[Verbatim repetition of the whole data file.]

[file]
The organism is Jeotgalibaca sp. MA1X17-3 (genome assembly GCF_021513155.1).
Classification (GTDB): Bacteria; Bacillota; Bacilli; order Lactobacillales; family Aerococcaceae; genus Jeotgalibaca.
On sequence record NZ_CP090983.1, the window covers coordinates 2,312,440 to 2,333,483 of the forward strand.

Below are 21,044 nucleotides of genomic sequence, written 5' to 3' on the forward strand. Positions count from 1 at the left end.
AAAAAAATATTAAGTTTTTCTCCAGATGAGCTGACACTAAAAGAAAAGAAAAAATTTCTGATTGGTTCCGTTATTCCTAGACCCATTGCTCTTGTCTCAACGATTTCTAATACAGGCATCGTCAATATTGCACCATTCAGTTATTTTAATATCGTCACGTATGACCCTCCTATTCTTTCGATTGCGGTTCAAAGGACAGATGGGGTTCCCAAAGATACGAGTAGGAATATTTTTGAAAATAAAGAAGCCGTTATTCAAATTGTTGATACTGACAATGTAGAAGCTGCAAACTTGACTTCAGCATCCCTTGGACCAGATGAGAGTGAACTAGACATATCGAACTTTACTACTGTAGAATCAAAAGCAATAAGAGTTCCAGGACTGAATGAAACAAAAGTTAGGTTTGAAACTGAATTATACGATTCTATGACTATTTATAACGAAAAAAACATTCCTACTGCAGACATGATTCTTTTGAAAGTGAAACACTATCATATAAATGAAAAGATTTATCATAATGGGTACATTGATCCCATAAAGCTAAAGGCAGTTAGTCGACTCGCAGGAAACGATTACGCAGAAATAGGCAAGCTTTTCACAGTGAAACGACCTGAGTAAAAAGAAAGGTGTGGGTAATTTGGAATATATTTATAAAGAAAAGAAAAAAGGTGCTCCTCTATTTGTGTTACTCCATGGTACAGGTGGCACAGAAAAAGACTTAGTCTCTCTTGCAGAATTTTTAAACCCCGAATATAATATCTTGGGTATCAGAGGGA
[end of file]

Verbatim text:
The organism is Jeotgalibaca sp. MA1X17-3 (genome assembly GCF_021513155.1).
Classification (GTDB): Bacteria; Bacillota; Bacilli; order Lactobacillales; family Aerococcaceae; genus Jeotgalibaca.
On sequence record NZ_CP090983.1, the window covers coordinates 2,312,440 to 2,333,483 of the forward strand.

Below are 21,044 nucleotides of genomic sequence, written 5' to 3' on the forward strand. Positions count from 1 at the left end.
AAAAAAATATTAAGTTTTTCTCCAGATGAGCTGACACTAAAAGAAAAGAAAAAATTTCTGATTGGTTCCGTTATTCCTAGACCCATTGCTCTTGTCTCAACGATTTCTAATACAGGCATCGTCAATATTGCACCATTCAGTTATTTTAATATCGTCACGTATGACCCTCCTATTCTTTCGATTGCGGTTCAAAGGACAGATGGGGTTCCCAAAGATACGAGTAGGAATATTTTTGAAAATAAAGAAGCCGTTATTCAAATTGTTGATACTGACAATGTAGAAGCTGCAAACTTGACTTCAGCATCCCTTGGACCAGATGAGAGTGAACTAGACATATCGAACTTTACTACTGTAGAATCAAAAGCAATAAGAGTTCCAGGACTGAATGAAACAAAAGTTAGGTTTGAAACTGAATTATACGATTCTATGACTATTTATAACGAAAAAAACATTCCTACTGCAGACATGATTCTTTTGAAAGTGAAACACTATCATATAAATGAAAAGATTTATCATAATGGGTACATTGATCCCATAAAGCTAAAGGCAGTTAGTCGACTCGCAGGAAACGATTACGCAGAAATAGGCAAGCTTTTCACAGTGAAACGACCTGAGTAAAAAGAAAGGTGTGGGTAATTTGGAATATATTTATAAAGAAAAGAAAAAAGGTGCTCCTCTATTTGTGTTACTCCATGGTACAGGTGGCACAGAAAAAGACTTAGTCTCTCTTGCAGAATTTTTAAACCCCGAATATAATATCTTGGGTATCAGAGGGA